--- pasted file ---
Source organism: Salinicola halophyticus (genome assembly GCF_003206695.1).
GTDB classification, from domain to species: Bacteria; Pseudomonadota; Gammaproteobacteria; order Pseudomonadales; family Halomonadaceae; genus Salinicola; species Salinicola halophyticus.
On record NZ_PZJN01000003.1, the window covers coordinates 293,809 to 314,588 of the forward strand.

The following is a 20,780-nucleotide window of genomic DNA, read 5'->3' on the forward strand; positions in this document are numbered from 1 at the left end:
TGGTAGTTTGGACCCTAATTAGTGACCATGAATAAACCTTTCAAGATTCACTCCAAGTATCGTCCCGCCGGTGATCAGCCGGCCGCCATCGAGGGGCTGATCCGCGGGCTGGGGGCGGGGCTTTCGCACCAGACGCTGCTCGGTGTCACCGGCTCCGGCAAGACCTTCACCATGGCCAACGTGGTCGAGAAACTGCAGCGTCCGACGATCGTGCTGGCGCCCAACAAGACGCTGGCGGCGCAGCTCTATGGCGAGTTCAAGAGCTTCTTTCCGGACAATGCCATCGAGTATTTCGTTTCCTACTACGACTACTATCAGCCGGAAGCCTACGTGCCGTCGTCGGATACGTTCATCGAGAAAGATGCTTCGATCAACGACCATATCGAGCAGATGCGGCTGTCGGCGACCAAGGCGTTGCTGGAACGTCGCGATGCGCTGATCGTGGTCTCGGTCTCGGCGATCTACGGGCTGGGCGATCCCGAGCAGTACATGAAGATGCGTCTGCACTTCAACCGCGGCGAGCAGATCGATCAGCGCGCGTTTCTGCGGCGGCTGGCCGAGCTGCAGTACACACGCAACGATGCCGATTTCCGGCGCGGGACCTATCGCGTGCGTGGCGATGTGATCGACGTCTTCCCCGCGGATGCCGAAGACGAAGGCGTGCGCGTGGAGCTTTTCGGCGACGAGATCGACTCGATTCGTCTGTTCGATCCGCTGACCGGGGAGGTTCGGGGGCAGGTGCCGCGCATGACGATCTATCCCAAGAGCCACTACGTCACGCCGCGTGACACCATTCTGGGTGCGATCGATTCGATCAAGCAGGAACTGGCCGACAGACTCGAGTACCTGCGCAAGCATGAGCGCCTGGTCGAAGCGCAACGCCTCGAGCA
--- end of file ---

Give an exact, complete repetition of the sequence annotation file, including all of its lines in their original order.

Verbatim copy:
Source organism: Salinicola halophyticus (genome assembly GCF_003206695.1).
GTDB classification, from domain to species: Bacteria; Pseudomonadota; Gammaproteobacteria; order Pseudomonadales; family Halomonadaceae; genus Salinicola; species Salinicola halophyticus.
On record NZ_PZJN01000003.1, the window covers coordinates 293,809 to 314,588 of the forward strand.

The following is a 20,780-nucleotide window of genomic DNA, read 5'->3' on the forward strand; positions in this document are numbered from 1 at the left end:
TGGTAGTTTGGACCCTAATTAGTGACCATGAATAAACCTTTCAAGATTCACTCCAAGTATCGTCCCGCCGGTGATCAGCCGGCCGCCATCGAGGGGCTGATCCGCGGGCTGGGGGCGGGGCTTTCGCACCAGACGCTGCTCGGTGTCACCGGCTCCGGCAAGACCTTCACCATGGCCAACGTGGTCGAGAAACTGCAGCGTCCGACGATCGTGCTGGCGCCCAACAAGACGCTGGCGGCGCAGCTCTATGGCGAGTTCAAGAGCTTCTTTCCGGACAATGCCATCGAGTATTTCGTTTCCTACTACGACTACTATCAGCCGGAAGCCTACGTGCCGTCGTCGGATACGTTCATCGAGAAAGATGCTTCGATCAACGACCATATCGAGCAGATGCGGCTGTCGGCGACCAAGGCGTTGCTGGAACGTCGCGATGCGCTGATCGTGGTCTCGGTCTCGGCGATCTACGGGCTGGGCGATCCCGAGCAGTACATGAAGATGCGTCTGCACTTCAACCGCGGCGAGCAGATCGATCAGCGCGCGTTTCTGCGGCGGCTGGCCGAGCTGCAGTACACACGCAACGATGCCGATTTCCGGCGCGGGACCTATCGCGTGCGTGGCGATGTGATCGACGTCTTCCCCGCGGATGCCGAAGACGAAGGCGTGCGCGTGGAGCTTTTCGGCGACGAGATCGACTCGATTCGTCTGTTCGATCCGCTGACCGGGGAGGTTCGGGGGCAGGTGCCGCGCATGACGATCTATCCCAAGAGCCACTACGTCACGCCGCGTGACACCATTCTGGGTGCGATCGATTCGATCAAGCAGGAACTGGCCGACAGACTCGAGTACCTGCGCAAGCATGAGCGCCTGGTCGAAGCGCAACGCCTCGAGCA